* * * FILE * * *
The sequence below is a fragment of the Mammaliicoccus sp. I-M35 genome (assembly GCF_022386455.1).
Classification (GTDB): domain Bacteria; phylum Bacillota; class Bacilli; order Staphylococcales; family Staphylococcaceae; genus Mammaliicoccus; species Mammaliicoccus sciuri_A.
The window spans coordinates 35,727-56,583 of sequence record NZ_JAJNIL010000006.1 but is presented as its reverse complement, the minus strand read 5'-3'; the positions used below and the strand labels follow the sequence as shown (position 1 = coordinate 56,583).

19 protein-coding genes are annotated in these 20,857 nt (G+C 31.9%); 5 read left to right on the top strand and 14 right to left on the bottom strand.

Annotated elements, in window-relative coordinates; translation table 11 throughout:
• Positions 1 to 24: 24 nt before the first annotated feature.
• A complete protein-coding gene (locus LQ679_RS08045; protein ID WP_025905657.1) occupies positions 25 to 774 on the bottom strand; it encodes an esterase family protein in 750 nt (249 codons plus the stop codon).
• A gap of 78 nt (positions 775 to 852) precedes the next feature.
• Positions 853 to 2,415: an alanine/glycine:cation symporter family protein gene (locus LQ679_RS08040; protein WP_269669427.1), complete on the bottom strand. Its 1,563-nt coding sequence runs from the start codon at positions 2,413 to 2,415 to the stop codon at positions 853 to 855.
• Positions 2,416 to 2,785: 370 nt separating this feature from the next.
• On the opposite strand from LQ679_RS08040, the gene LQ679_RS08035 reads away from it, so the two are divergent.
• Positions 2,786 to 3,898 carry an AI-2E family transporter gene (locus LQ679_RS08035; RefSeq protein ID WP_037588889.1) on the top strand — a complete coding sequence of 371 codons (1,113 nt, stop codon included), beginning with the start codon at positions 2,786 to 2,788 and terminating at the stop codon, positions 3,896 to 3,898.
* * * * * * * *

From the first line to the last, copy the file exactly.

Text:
The sequence below is a fragment of the Mammaliicoccus sp. I-M35 genome (assembly GCF_022386455.1).
Classification (GTDB): domain Bacteria; phylum Bacillota; class Bacilli; order Staphylococcales; family Staphylococcaceae; genus Mammaliicoccus; species Mammaliicoccus sciuri_A.
The window spans coordinates 35,727-56,583 of sequence record NZ_JAJNIL010000006.1 but is presented as its reverse complement, the minus strand read 5'-3'; the positions used below and the strand labels follow the sequence as shown (position 1 = coordinate 56,583).

19 protein-coding genes are annotated in these 20,857 nt (G+C 31.9%); 5 read left to right on the top strand and 14 right to left on the bottom strand.

Annotated elements, in window-relative coordinates; translation table 11 throughout:
• Positions 1 to 24: 24 nt before the first annotated feature.
• A complete protein-coding gene (locus LQ679_RS08045; protein ID WP_025905657.1) occupies positions 25 to 774 on the bottom strand; it encodes an esterase family protein in 750 nt (249 codons plus the stop codon).
• A gap of 78 nt (positions 775 to 852) precedes the next feature.
• Positions 853 to 2,415: an alanine/glycine:cation symporter family protein gene (locus LQ679_RS08040; protein WP_269669427.1), complete on the bottom strand. Its 1,563-nt coding sequence runs from the start codon at positions 2,413 to 2,415 to the stop codon at positions 853 to 855.
• Positions 2,416 to 2,785: 370 nt separating this feature from the next.
• On the opposite strand from LQ679_RS08040, the gene LQ679_RS08035 reads away from it, so the two are divergent.
• Positions 2,786 to 3,898 carry an AI-2E family transporter gene (locus LQ679_RS08035; RefSeq protein ID WP_037588889.1) on the top strand — a complete coding sequence of 371 codons (1,113 nt, stop codon included), beginning with the start codon at positions 2,786 to 2,788 and terminating at the stop codon, positions 3,896 to 3,898.